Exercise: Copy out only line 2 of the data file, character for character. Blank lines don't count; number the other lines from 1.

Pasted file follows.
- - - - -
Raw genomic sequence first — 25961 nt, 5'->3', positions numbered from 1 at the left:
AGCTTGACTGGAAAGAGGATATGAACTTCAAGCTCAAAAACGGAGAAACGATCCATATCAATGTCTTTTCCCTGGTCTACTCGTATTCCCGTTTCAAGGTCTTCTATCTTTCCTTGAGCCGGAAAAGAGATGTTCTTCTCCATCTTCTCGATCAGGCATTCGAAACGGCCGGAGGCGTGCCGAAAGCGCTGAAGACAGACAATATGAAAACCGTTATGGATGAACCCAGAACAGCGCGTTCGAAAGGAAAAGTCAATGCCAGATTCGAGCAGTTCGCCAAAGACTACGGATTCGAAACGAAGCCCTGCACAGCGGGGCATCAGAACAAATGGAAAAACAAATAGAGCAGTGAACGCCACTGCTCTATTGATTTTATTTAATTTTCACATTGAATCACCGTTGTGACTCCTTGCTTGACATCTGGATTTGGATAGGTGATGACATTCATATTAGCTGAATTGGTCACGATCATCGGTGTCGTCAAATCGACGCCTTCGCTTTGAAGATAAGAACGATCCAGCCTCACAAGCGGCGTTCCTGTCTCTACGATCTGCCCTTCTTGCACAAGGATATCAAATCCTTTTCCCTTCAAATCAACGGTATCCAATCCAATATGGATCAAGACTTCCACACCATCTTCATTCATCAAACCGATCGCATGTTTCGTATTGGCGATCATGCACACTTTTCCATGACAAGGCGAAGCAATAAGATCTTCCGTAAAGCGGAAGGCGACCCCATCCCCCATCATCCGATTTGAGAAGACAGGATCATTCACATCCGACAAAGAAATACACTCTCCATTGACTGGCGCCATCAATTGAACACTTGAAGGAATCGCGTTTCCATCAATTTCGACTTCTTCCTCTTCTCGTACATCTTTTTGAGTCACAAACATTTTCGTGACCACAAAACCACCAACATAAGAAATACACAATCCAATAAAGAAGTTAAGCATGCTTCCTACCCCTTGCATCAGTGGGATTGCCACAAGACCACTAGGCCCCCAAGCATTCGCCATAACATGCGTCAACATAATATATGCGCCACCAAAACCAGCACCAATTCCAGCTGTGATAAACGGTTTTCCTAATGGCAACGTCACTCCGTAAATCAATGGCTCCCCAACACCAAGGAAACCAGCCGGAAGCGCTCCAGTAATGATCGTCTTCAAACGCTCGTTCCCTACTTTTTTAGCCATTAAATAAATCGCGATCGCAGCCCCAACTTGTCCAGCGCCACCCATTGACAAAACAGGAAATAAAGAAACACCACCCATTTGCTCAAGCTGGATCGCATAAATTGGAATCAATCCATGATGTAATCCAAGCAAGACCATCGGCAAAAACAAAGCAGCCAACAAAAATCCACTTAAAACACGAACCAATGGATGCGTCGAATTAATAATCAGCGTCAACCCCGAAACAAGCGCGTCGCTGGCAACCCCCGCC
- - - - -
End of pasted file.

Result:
AGCTTGACTGGAAAGAGGATATGAACTTCAAGCTCAAAAACGGAGAAACGATCCATATCAATGTCTTTTCCCTGGTCTACTCGTATTCCCGTTTCAAGGTCTTCTATCTTTCCTTGAGCCGGAAAAGAGATGTTCTTCTCCATCTTCTCGATCAGGCATTCGAAACGGCCGGAGGCGTGCCGAAAGCGCTGAAGACAGACAATATGAAAACCGTTATGGATGAACCCAGAACAGCGCGTTCGAAAGGAAAAGTCAATGCCAGATTCGAGCAGTTCGCCAAAGACTACGGATTCGAAACGAAGCCCTGCACAGCGGGGCATCAGAACAAATGGAAAAACAAATAGAGCAGTGAACGCCACTGCTCTATTGATTTTATTTAATTTTCACATTGAATCACCGTTGTGACTCCTTGCTTGACATCTGGATTTGGATAGGTGATGACATTCATATTAGCTGAATTGGTCACGATCATCGGTGTCGTCAAATCGACGCCTTCGCTTTGAAGATAAGAACGATCCAGCCTCACAAGCGGCGTTCCTGTCTCTACGATCTGCCCTTCTTGCACAAGGATATCAAATCCTTTTCCCTTCAAATCAACGGTATCCAATCCAATATGGATCAAGACTTCCACACCATCTTCATTCATCAAACCGATCGCATGTTTCGTATTGGCGATCATGCACACTTTTCCATGACAAGGCGAAGCAATAAGATCTTCCGTAAAGCGGAAGGCGACCCCATCCCCCATCATCCGATTTGAGAAGACAGGATCATTCACATCCGACAAAGAAATACACTCTCCATTGACTGGCGCCATCAATTGAACACTTGAAGGAATCGCGTTTCCATCAATTTCGACTTCTTCCTCTTCTCGTACATCTTTTTGAGTCACAAACATTTTCGTGACCACAAAACCACCAACATAAGAAATACACAATCCAATAAAGAAGTTAAGCATGCTTCCTACCCCTTGCATCAGTGGGATTGCCACAAGACCACTAGGCCCCCAAGCATTCGCCATAACATGCGTCAACATAATATATGCGCCACCAAAACCAGCACCAATTCCAGCTGTGATAAACGGTTTTCCTAATGGCAACGTCACTCCGTAAATCAATGGCTCCCCAACACCAAGGAAACCAGCCGGAAGCGCTCCAGTAATGATCGTCTTCAAACGCTCGTTCCCTACTTTTTTAGCCATTAAATAAATCGCGATCGCAGCCCCAACTTGTCCAGCGCCACCCATTGACAAAACAGGAAATAAAGAAACACCACCCATTTGCTCAAGCTGGATCGCATAAATTGGAATCAATCCATGATGTAATCCAAGCAAGACCATCGGCAAAAACAAAGCAGCCAACAAAAATCCACTTAAAACACGAACCAATGGATGCGTCGAATTAATAATCAGCGTCAACCCCGAAACAAGCGCGTCGCTGGCAACCCCCGCC